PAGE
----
The Brooklyn Museum has recently begun using reflectance transformation imaging (RTI) and multiband imaging (MBI) to better understand techniques and material use on collections objects. Several expansive research projects have allowed for the collection of a large amount of analytical and imaging data in a relatively short period of time, including a Bank of America Art Conservation Project grant-funded technical study of Stuart Davis's Mellow Pad, a large scale treatment of Della Robbia's Resurrection of Christ, and analysis of ancient Egyptian funerary portraits for the APPEAR (Ancient Panel Paintings: Examination, Analysis and Research Database) project. In addition to sharing this information in a traditional conference setting, conservators at the Brooklyn Museum have begun considering how to present RTI and MBI in a way that engages with the maximum number of the Museum's public audience. Social media platforms have been particularly effective. Looking at analytic data that tracks viewership and interactions on the BKM's Facebook, Twitter, Tumblr, and Instagram feeds has provided some insight into what types of sharing work with more or less success. Sharing RTI video screenshots and GIFs of our MBI image has proven especially effective at engaging with social media audiences to share ongoing and recent projects. This informs future plans for further sharing information with our online audiences and museum visitors.

Links

BKM Conservation Tumblr posts
RTI and the APPEAR project
MBI for the APPEAR project
MBI of Della Robbia's Resurrection of Christ
RTI of Della Robbia's Resurrection of Christ
MBI of Stuart Davis's Mellow Pad
APPEAR Project description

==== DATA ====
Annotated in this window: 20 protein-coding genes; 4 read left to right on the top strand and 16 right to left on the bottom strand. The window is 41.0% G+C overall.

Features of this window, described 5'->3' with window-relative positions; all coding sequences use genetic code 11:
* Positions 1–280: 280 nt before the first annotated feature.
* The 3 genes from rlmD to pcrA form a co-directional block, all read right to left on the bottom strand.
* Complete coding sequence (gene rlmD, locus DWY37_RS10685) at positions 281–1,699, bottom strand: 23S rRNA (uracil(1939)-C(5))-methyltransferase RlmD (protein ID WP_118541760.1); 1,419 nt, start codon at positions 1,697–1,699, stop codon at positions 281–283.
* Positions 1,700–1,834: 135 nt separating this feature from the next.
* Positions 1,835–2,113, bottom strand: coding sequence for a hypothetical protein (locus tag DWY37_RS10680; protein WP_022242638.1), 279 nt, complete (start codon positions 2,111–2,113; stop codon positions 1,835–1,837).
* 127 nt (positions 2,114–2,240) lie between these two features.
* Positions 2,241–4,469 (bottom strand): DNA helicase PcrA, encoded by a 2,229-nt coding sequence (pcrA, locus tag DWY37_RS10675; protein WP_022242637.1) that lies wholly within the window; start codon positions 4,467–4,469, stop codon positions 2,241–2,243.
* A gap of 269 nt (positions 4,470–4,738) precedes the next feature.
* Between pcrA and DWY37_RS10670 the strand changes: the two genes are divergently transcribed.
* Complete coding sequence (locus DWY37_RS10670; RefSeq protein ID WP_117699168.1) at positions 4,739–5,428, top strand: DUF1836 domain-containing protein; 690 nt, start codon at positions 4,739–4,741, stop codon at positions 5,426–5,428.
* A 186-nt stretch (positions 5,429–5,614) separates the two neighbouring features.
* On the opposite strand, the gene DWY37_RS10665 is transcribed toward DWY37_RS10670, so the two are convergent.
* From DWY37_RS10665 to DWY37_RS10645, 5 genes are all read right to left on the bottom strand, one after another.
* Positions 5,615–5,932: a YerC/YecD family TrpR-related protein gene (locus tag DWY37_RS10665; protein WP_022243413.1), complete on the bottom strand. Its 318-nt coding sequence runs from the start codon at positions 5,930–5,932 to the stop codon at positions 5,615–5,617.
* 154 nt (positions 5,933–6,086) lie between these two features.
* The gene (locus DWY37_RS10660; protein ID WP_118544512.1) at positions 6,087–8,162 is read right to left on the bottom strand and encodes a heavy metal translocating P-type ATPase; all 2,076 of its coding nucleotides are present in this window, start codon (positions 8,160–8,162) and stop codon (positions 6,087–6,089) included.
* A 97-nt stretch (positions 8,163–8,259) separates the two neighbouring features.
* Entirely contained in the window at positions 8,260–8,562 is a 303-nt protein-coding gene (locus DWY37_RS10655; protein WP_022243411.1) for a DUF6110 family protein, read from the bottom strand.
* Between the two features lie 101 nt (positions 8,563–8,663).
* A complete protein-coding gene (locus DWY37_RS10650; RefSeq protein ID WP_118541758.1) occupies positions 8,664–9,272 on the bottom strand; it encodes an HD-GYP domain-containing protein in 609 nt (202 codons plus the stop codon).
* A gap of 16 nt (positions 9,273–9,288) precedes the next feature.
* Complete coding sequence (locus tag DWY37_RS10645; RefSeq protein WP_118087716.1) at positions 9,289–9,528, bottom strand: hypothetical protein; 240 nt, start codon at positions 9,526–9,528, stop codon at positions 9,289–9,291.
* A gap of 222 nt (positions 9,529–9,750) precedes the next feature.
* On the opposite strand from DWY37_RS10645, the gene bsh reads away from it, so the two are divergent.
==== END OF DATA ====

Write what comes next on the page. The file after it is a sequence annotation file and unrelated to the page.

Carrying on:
[Video: 1:10:25]

This talk presents the challenges encountered in the design and execution of a major research project which relies predominantly on the acquisition, interpretation, and sharing of data acquired by Reflectance Transformation Imaging (RTI). The project explores unanswered questions about ancient stone carving practice through a systematic recording of tool marks on ancient stone sculpture using Highlight-based RTI and its overarching goals include: documenting tool marks using a standardized methodology and ​creating a data set that can be analyzed by the scholarly community. Workflow evolution, equipment and capture methodology trade-offs, interpretation, evaluation, and archiving challenges are discussed.

[Video: 1:21:30]

The Georgia O'Keeffe Museum is a single-artist focused cluster of heritage and art resources, including the artist's two adobe homes and studios at Ghost Ranch and Abiquiu; her furnishings, wardrobe, archives, studio materials, and source materials; and, of course, our 1210 works of art by O'Keeffe, which span her 60-year professional career. In a very concrete sense, moving the collection undamaged into the future is really fundamental to the future of the museum itself. Since 2005, the conservation program has been singularly focused on data-driven preservation—measuring and evaluating whether our conservation treatments and preventive methods actually slow the rate of deterioration of our collections, as well as determining the relative impacts of energy inputs (thermal, mechanical, photolytic, hygrometric, and chemical) upon the rates of deterioration—and managing our conservation resources accordingly. Acquiring scientifically valid, comparative damage and deterioration data is largely image-based for all the collection areas, including fine art and historic structures. This requires us to be attentive to the accuracy and validity/repeatability of our capture and processing workflows and metadata. In his presentation, Dale Kronkright describes the roles that RTI, photogrammetry, UV induced auto-fluorescence, and now photometric stereo are playing in our comparative preservation data acquisition.